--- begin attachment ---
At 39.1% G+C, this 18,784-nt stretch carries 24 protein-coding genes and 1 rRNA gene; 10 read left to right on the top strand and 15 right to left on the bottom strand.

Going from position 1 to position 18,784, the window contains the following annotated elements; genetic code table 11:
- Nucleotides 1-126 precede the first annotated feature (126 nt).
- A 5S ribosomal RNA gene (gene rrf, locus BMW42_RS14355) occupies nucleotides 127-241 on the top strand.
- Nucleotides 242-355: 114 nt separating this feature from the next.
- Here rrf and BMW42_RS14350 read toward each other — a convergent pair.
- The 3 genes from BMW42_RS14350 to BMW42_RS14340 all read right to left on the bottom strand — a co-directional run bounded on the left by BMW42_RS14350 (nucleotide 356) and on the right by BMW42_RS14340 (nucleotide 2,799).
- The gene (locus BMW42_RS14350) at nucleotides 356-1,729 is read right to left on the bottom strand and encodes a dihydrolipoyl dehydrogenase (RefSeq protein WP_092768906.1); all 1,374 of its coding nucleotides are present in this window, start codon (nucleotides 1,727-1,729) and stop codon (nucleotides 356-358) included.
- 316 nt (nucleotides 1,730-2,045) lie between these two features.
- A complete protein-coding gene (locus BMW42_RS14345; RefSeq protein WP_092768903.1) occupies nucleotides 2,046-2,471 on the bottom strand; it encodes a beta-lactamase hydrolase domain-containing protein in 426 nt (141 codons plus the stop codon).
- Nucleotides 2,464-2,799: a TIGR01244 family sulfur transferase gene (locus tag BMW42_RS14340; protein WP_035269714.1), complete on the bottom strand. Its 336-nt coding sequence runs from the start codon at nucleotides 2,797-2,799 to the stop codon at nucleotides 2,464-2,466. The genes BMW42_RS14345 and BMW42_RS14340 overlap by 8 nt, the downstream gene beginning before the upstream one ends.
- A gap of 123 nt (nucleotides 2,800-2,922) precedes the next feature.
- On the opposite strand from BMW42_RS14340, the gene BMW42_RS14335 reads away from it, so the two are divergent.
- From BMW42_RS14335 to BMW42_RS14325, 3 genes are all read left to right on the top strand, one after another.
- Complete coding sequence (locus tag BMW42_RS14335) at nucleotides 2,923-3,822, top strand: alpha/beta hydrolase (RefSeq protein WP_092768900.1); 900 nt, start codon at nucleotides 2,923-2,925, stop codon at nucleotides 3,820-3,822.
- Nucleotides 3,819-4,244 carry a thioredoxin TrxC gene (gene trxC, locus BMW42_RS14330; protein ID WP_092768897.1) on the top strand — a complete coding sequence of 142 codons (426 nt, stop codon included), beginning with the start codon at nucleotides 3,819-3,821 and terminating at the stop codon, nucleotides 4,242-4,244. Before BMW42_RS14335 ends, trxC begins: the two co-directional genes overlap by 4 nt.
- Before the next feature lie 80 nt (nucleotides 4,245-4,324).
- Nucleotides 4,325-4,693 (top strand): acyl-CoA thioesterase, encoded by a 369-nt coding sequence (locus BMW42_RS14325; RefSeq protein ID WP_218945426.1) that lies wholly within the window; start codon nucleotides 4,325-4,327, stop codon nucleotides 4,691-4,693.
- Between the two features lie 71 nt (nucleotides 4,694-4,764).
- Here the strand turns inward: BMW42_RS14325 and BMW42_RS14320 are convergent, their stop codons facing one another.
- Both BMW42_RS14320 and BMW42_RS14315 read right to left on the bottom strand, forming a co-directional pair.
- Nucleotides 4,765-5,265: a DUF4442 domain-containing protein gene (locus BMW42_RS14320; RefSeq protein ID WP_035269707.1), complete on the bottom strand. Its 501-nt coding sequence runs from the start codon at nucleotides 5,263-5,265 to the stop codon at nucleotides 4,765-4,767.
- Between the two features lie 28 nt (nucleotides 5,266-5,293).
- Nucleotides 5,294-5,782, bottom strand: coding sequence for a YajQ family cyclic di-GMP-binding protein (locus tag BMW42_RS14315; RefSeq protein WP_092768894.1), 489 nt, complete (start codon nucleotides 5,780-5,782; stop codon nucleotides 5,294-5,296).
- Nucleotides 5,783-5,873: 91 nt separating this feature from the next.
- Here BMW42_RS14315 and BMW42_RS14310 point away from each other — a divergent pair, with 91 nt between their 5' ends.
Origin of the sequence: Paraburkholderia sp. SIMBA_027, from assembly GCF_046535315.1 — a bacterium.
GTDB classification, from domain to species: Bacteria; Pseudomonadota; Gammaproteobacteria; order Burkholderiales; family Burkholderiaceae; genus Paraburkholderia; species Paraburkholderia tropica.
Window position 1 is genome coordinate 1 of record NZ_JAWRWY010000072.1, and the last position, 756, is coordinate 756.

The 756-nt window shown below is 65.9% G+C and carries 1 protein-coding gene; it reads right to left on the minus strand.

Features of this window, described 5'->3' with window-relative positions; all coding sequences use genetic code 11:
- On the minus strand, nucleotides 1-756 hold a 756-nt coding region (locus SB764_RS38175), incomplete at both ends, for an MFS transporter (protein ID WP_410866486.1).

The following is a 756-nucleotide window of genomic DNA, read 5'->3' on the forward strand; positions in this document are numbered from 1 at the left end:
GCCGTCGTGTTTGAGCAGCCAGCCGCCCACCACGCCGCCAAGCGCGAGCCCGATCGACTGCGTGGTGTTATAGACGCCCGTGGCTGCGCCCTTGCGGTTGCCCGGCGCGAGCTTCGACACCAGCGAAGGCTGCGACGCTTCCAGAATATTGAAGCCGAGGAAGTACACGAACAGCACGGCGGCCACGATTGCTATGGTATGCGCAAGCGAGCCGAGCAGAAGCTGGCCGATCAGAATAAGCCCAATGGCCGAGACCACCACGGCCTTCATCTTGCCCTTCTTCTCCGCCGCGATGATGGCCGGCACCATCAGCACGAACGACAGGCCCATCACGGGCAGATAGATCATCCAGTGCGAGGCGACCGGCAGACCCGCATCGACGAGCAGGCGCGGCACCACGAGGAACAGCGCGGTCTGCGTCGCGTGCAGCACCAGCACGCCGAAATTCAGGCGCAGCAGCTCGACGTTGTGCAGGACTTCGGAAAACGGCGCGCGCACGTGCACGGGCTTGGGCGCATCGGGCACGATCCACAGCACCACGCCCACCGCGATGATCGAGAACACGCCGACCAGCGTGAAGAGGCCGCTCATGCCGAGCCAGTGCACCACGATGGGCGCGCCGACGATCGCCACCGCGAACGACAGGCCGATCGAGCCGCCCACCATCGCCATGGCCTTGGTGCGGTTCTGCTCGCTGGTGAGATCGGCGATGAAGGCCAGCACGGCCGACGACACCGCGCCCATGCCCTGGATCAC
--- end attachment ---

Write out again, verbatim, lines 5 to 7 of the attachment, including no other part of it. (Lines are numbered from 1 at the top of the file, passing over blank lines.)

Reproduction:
- Nucleotides 242-355: 114 nt separating this feature from the next.
- Here rrf and BMW42_RS14350 read toward each other — a convergent pair.
- The 3 genes from BMW42_RS14350 to BMW42_RS14340 all read right to left on the bottom strand — a co-directional run bounded on the left by BMW42_RS14350 (nucleotide 356) and on the right by BMW42_RS14340 (nucleotide 2,799).